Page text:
Individuals receiving treatment for mental disorders are significantly more likely to be infected with HIV than is the general population.
This is a key finding from to a study published February 13 in the American Journal of Public Health led by Michael Blank, Ph.D., an associate professor of psychiatry at the University of Pennsylvania Perelman School of Medicine and a co-director of the Penn Mental Health AIDS Research Center. Blank spearheaded a multisite study with researchers from the University of Maryland and the Centers for Disease Control and Prevention (CDC) to evaluate the prevalence of HIV among patients receiving care at mental health facilities.
In an interview with Psychiatric News, Blank stated that it was as a graduate student, more than 20 years ago, when he observed the lack of psychiatric disorders being diagnosed in primary care settings, as well as the dearth of primary health care services available in facilities specializing in mental health care. “Since that time, we haven’t made much progress in care for people with complex co-occurring conditions such as HIV and mental illness.”
According to Blank, previous studies have evaluated the prevalence of HIV infections among those with mental illness, but they reported wide variations in incidence rates, ranging from 1 percent to 23 percent.
“Most studies of HIV prevalence among persons with mental illness were limited by the use of a single convenience sample, which caused the prevalence estimates from those studies to vary widely,” Blank explained. “While our study also used samples of convenience, we were systematic in including a large number of treatment sites and feel as though we were rigorous in representing a significant amount people receiving mental health care across multiple facilities.”
In the current study, Blank and colleagues administered HIV tests to more than 1,000 patients who were being treated for symptoms of depression, psychosis, or substance abuse at 10 inpatient psychiatry units, community mental health centers, and community management programs throughout Baltimore and Philadelphia from January 2009 to August 2011. Psychiatric symptoms were measured by the 24-itiem Behavior and Symptom Identification Scale (BASIS-24). Mental illness diagnoses were based on DSM-IV criteria.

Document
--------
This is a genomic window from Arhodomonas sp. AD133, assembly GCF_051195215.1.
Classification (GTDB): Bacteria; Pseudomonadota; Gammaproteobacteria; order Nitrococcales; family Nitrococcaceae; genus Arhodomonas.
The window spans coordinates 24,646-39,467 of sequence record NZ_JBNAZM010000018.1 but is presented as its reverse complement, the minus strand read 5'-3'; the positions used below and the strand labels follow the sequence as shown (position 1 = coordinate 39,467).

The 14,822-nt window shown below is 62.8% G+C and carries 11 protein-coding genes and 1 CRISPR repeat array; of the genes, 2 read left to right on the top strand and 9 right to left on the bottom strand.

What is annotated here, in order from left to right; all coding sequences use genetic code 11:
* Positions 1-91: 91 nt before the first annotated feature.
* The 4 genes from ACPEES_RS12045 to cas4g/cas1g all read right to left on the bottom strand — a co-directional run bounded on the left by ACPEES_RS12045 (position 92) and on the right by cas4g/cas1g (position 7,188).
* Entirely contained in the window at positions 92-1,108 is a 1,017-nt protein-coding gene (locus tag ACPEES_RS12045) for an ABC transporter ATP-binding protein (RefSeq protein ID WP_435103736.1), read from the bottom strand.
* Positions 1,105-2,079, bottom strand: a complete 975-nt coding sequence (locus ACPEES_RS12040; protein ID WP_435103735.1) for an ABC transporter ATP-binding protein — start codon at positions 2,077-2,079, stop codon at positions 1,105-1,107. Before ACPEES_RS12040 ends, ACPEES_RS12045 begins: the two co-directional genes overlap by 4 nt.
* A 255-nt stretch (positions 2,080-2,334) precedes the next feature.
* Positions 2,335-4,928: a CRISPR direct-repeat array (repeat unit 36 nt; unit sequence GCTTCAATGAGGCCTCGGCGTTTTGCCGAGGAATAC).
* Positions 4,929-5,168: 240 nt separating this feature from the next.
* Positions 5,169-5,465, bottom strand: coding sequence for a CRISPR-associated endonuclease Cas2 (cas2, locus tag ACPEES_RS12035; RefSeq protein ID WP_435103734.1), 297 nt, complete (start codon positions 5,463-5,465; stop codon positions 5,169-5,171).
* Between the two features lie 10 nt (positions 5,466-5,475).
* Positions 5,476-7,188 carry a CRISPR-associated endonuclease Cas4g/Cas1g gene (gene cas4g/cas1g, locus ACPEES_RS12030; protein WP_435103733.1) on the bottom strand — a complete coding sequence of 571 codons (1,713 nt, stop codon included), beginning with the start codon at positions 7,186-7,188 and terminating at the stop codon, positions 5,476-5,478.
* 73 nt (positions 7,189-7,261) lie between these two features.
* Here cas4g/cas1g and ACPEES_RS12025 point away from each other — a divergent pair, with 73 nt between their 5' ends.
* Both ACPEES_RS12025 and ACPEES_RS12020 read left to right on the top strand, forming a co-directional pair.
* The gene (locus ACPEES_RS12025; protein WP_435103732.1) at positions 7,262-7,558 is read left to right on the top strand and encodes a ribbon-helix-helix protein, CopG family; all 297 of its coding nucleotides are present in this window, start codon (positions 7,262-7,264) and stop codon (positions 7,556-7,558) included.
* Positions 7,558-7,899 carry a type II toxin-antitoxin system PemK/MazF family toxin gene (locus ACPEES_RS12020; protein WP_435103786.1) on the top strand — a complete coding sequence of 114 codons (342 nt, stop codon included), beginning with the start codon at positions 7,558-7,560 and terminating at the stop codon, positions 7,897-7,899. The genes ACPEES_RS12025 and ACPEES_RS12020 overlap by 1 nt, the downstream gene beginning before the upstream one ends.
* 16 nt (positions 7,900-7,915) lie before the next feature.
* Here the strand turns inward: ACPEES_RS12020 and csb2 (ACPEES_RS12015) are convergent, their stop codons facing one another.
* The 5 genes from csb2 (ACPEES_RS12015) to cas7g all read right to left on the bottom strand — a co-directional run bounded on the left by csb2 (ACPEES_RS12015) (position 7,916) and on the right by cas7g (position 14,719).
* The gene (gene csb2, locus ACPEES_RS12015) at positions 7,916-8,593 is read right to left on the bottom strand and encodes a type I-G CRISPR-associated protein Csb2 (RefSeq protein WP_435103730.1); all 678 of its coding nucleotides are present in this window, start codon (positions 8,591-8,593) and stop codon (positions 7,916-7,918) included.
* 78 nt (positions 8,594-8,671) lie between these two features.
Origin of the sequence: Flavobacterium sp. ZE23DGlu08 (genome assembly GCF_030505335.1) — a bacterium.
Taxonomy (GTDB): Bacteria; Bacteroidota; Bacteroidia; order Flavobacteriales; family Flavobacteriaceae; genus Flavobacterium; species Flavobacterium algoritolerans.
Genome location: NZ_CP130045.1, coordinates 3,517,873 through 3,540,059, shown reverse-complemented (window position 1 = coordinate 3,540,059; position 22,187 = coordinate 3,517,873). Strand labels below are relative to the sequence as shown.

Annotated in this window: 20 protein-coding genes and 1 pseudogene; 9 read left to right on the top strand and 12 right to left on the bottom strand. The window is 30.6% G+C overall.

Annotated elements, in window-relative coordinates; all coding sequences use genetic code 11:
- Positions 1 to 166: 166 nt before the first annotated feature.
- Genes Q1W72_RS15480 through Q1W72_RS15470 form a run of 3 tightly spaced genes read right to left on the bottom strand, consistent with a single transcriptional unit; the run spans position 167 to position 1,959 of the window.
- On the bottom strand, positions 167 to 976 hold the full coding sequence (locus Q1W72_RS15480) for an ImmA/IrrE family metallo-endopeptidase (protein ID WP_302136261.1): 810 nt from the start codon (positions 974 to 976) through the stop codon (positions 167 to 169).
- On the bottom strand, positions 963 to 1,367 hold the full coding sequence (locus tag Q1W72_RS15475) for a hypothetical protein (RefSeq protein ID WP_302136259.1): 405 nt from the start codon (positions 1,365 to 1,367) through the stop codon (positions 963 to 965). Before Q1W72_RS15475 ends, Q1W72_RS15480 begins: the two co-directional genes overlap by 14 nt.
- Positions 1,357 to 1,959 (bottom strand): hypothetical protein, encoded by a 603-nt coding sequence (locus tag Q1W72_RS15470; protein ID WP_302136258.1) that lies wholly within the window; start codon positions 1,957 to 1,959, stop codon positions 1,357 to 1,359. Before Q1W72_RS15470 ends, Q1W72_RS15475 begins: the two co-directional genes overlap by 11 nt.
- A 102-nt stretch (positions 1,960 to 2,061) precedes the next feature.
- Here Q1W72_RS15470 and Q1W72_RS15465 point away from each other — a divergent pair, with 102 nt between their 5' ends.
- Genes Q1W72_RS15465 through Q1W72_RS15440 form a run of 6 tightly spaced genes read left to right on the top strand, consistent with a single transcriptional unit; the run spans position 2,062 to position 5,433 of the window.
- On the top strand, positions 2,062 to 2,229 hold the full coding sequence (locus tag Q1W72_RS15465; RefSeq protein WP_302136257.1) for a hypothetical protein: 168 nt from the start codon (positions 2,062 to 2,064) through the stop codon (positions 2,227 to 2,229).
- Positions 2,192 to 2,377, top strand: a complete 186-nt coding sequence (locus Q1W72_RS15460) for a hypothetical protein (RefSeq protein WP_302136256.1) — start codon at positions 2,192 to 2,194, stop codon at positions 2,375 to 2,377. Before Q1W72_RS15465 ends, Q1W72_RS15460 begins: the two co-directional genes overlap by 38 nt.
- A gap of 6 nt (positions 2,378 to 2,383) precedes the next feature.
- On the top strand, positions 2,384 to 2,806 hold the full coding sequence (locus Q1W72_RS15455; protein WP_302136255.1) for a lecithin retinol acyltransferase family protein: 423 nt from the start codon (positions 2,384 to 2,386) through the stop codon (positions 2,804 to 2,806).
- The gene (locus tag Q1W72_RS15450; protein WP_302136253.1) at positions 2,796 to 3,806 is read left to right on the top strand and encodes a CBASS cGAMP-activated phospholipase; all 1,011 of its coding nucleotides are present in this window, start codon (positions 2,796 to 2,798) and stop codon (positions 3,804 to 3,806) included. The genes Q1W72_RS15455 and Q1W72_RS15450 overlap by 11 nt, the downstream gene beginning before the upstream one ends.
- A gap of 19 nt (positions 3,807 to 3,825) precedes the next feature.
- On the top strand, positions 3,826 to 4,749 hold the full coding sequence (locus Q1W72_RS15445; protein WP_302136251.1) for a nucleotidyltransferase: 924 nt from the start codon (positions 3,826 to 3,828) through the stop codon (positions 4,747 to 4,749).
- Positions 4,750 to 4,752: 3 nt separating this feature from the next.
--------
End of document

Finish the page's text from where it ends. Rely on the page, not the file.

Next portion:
Results revealed that 51 of the patients (4.8 percent) receiving treatment for mental illness were infected with HIV, approximately four times the rate for the general public in each city and 16 times the rate for the general U.S. population. In addition, 13 of the 51 individuals reported they were unaware of their HIV status. Rates were higher in those who reported homelessness and in those who reported co-infection with hepatitis C.
“These findings paint a recent picture of HIV infection rates in the community and reinforce how important it is to identify patients. . .in a timely manner while they are being treated for mental illness,” commented Blank.
Francine Cournos, M.D., believes that mental health facilities should offer voluntary HIV testing to ensure that patients with mental illness who test positive for HIV are linked to adequate care for their HIV diagnosis.
Francine Cournos, M.D., a professor of clinical psychiatry at Columbia University and an expert in HIV disease, agreed. Cournos told Psychiatric News that the current findings expose the lack of HIV testing being provided to individuals by mental health professionals, despite recommendations from the CDC to offer voluntary HIV testing in all health care facilities—including those providing mental illness treatment.
“Psychiatrists should ensure that patients who test positive for HIV are linked to adequate HIV care, retained in care, and begin needed treatment,” Cournos emphasized.
As for Blank, he told Psychiatric News that he and his colleagues have recently developed an intervention program, Preventing AIDS Through Health (PATH), that is individually tailored for people with comorbid HIV infection and mental illness.
“The observation that the current health care system is fragmented, costly, and ineffective has been voiced far too often over many decades. It is time to integrate health care such that health and mental health services are more commonly available to everyone,” Blank stated.
The current study was funded by the CDC, National Institute of Mental Health, and National Institute of Allergy and Infectious Diseases. ■